I think it is great that women are realizing that they find joy in domestic tasks and deciding that it is “feminist” of them to pursue whatever joyful path they want. But instead reclaiming domesticity simply because it is fun, why not encourage it because it is smart and empowering? And this isn’t just about women either. Men and women need to reclaim domesticity. It is not a duty that subjugates them. It is a powerful life choice that makes them more self sufficient and in control of their finances and future. It is actually incredibly sad when the idea of taking care of one’s self is considered a radically new idea or an antiquated one. How did taking care of one’s self ever go out of style? How did we ever buy into that load of malarkey? I will leave that to the social anthropologists.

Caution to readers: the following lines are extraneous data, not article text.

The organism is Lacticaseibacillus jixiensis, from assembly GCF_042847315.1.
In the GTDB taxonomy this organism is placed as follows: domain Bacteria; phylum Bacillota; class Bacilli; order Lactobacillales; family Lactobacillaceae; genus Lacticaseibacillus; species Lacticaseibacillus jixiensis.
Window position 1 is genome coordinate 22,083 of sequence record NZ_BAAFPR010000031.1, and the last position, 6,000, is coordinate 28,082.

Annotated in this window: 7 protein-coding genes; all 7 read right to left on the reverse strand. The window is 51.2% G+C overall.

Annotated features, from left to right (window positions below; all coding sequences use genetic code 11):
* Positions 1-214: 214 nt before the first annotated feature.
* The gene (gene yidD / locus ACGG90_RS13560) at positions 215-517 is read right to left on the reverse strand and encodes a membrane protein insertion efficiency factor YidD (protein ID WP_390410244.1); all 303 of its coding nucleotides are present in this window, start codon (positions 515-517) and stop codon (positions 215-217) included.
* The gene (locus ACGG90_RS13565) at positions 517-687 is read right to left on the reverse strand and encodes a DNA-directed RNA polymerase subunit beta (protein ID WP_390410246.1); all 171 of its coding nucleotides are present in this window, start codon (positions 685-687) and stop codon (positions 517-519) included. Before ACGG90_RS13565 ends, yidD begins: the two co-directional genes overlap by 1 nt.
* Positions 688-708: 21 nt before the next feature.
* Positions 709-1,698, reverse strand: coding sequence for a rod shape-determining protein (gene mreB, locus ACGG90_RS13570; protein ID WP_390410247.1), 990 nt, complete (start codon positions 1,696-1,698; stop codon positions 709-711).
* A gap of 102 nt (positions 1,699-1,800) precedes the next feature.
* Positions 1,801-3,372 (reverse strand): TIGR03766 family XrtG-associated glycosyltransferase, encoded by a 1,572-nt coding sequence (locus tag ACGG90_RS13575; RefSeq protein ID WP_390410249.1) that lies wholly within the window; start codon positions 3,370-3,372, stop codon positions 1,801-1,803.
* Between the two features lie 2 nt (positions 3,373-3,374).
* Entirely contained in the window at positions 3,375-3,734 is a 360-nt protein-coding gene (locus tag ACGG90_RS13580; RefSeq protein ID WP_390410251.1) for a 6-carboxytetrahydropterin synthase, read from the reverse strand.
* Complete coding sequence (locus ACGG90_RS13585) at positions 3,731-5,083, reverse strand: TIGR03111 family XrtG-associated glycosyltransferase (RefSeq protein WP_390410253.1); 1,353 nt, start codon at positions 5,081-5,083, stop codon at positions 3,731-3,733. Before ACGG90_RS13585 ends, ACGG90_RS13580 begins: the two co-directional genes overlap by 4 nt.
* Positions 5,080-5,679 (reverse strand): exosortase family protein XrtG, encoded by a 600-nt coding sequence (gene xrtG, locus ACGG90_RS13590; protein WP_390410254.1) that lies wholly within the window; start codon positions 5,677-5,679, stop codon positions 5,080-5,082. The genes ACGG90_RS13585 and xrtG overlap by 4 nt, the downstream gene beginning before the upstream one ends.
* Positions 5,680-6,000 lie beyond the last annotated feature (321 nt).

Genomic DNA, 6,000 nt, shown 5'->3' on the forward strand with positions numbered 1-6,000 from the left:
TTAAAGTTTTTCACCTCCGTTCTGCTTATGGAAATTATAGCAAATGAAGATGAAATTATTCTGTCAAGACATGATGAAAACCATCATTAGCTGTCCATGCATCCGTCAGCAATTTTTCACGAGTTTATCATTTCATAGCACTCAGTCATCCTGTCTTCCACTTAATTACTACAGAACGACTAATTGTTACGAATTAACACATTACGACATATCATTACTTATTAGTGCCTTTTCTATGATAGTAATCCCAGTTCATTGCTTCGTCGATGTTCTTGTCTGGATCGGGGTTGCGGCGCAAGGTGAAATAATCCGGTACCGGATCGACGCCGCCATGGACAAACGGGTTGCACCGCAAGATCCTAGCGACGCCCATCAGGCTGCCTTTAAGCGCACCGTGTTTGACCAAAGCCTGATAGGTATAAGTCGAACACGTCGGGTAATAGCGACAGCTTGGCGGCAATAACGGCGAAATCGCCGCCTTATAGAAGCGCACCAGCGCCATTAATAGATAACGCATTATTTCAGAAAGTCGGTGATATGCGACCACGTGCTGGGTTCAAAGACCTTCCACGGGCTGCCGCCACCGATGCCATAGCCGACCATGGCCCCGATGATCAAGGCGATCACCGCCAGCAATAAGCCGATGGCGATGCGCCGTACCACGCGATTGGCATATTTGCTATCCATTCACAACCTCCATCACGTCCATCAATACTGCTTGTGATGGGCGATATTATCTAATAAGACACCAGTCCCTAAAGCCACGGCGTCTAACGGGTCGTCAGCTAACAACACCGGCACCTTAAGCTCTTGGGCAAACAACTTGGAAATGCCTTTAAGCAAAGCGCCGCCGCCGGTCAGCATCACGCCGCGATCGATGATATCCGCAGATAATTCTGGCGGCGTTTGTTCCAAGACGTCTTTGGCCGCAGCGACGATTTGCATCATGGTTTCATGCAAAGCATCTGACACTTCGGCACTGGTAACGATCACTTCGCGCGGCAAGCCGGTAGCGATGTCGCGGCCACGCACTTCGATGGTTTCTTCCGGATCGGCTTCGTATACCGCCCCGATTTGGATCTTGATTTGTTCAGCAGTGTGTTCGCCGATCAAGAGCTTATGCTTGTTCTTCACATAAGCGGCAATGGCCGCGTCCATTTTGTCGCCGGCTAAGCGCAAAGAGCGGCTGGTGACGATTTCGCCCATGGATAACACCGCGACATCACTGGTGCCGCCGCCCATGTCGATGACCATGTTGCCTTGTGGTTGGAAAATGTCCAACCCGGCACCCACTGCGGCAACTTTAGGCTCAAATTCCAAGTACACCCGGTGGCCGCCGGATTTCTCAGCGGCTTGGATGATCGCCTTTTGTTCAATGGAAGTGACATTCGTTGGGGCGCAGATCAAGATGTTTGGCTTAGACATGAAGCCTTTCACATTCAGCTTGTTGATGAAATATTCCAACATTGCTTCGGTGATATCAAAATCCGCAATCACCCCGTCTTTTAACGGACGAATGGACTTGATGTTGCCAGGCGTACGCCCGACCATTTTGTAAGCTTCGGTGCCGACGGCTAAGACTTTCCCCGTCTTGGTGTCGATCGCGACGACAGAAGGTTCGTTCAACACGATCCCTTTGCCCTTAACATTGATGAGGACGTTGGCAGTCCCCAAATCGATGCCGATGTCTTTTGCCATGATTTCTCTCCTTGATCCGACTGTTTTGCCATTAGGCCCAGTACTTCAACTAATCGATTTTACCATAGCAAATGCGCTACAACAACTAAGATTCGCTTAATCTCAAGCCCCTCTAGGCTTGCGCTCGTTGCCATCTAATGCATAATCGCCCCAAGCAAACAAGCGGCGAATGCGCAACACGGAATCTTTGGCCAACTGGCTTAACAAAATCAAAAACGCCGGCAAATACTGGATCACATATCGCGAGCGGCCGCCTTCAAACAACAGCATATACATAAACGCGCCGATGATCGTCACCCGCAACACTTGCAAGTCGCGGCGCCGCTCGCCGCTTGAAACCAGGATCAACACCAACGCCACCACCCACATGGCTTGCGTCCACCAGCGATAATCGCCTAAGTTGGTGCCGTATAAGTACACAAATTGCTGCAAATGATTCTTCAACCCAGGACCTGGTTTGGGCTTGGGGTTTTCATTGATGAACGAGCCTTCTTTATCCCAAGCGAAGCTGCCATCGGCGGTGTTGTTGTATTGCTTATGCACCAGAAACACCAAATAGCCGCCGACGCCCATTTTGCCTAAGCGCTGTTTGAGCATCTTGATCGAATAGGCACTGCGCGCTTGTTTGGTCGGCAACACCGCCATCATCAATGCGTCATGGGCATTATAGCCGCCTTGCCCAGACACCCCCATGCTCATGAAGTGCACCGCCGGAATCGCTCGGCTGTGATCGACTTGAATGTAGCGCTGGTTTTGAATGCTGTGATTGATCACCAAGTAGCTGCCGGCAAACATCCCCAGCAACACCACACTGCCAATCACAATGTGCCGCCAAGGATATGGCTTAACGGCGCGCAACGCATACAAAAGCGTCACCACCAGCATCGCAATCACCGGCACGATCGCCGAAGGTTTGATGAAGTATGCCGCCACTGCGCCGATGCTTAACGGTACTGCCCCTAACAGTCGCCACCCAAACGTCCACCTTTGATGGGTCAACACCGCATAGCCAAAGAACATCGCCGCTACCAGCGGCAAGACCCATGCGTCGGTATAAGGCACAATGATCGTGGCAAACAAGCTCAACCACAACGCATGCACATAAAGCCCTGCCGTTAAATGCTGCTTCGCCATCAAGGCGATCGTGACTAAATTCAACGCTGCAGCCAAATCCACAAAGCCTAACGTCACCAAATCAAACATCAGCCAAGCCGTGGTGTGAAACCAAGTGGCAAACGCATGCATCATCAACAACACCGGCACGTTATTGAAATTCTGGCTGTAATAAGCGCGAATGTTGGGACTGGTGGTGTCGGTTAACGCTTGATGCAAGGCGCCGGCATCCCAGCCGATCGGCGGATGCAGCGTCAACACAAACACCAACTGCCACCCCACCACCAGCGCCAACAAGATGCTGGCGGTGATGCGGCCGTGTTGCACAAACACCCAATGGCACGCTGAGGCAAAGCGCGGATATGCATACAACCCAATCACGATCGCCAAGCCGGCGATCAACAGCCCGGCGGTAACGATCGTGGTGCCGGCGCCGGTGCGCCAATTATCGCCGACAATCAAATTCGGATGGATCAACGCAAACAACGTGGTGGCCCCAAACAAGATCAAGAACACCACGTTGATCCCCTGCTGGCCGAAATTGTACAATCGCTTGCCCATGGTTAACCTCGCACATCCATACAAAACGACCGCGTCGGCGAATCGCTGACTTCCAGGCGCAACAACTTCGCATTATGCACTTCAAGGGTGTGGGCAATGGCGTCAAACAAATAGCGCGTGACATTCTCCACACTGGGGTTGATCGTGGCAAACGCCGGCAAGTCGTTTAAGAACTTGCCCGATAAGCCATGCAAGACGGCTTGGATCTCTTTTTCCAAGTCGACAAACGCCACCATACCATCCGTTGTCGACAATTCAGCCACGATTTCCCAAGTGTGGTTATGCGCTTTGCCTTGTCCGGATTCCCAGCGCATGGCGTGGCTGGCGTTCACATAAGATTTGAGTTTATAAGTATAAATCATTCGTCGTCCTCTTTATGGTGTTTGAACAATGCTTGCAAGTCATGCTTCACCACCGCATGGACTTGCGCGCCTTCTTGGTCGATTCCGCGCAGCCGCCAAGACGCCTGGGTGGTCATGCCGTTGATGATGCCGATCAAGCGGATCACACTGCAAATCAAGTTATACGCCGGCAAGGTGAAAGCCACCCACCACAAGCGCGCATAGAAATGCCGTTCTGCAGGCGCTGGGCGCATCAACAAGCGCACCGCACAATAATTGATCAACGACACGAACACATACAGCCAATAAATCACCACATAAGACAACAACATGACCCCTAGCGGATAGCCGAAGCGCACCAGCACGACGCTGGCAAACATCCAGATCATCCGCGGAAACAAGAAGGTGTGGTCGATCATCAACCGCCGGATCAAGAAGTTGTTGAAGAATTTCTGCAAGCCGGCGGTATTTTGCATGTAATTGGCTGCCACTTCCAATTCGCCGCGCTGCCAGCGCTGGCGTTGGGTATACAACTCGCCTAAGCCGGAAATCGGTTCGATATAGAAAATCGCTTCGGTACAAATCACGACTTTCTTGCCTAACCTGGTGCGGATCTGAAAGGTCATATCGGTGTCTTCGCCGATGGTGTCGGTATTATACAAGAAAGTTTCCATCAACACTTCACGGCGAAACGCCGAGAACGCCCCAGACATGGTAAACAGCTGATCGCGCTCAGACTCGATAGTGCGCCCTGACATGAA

One thing IS clear though, domesticity is making a comeback because we have so many broken systems in this country that are failing us. We cannot trust big agricorp or food corporations to feed us safe and nourishing foods. We can only rely on them to provide us with something that resembles food and that may or may not be tainted with toxic ingredients and chemicals. We cannot trust other corporations to provide us with safe household products, clothing, toys, and housewares either. When profit comes first we get lead laced, pesticide laden, planet killing products. We get bodies burdened with chemicals and carcinogens we never even dreamed we were being exposed to. We get government agencies working right along side them to tell us that “all is well. We’ve got your back.” Reclaiming domesticity is about standing up and telling them they are no longer our master. We can do that thing our ancestors did from the time of hunter-gatherers. We can take care of ourselves dagnabbit! Sure it may look a little different now and it may be a long road to learn some lost skills but every step we take to reclaim that part of our heritage is a step closer to self sufficiency and freedom. Oh, and it is kind of fun so that makes it easier.